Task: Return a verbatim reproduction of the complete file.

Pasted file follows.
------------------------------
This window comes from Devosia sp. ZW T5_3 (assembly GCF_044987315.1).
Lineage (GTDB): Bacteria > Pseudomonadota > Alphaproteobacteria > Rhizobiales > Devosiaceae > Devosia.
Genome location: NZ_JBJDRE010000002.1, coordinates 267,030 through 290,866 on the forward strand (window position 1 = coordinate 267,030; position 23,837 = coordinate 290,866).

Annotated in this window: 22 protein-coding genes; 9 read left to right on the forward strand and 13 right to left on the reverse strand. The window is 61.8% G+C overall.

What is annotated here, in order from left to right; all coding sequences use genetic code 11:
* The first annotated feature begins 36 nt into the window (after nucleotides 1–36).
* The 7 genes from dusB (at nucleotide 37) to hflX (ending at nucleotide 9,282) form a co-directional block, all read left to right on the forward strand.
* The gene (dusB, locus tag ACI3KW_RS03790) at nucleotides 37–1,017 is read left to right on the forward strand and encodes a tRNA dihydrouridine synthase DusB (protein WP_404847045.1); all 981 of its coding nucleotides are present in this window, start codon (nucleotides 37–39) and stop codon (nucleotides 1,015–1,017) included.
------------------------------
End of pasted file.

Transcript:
This window comes from Devosia sp. ZW T5_3 (assembly GCF_044987315.1).
Lineage (GTDB): Bacteria > Pseudomonadota > Alphaproteobacteria > Rhizobiales > Devosiaceae > Devosia.
Genome location: NZ_JBJDRE010000002.1, coordinates 267,030 through 290,866 on the forward strand (window position 1 = coordinate 267,030; position 23,837 = coordinate 290,866).

Annotated in this window: 22 protein-coding genes; 9 read left to right on the forward strand and 13 right to left on the reverse strand. The window is 61.8% G+C overall.

What is annotated here, in order from left to right; all coding sequences use genetic code 11:
* The first annotated feature begins 36 nt into the window (after nucleotides 1–36).
* The 7 genes from dusB (at nucleotide 37) to hflX (ending at nucleotide 9,282) form a co-directional block, all read left to right on the forward strand.
* The gene (dusB, locus tag ACI3KW_RS03790) at nucleotides 37–1,017 is read left to right on the forward strand and encodes a tRNA dihydrouridine synthase DusB (protein WP_404847045.1); all 981 of its coding nucleotides are present in this window, start codon (nucleotides 37–39) and stop codon (nucleotides 1,015–1,017) included.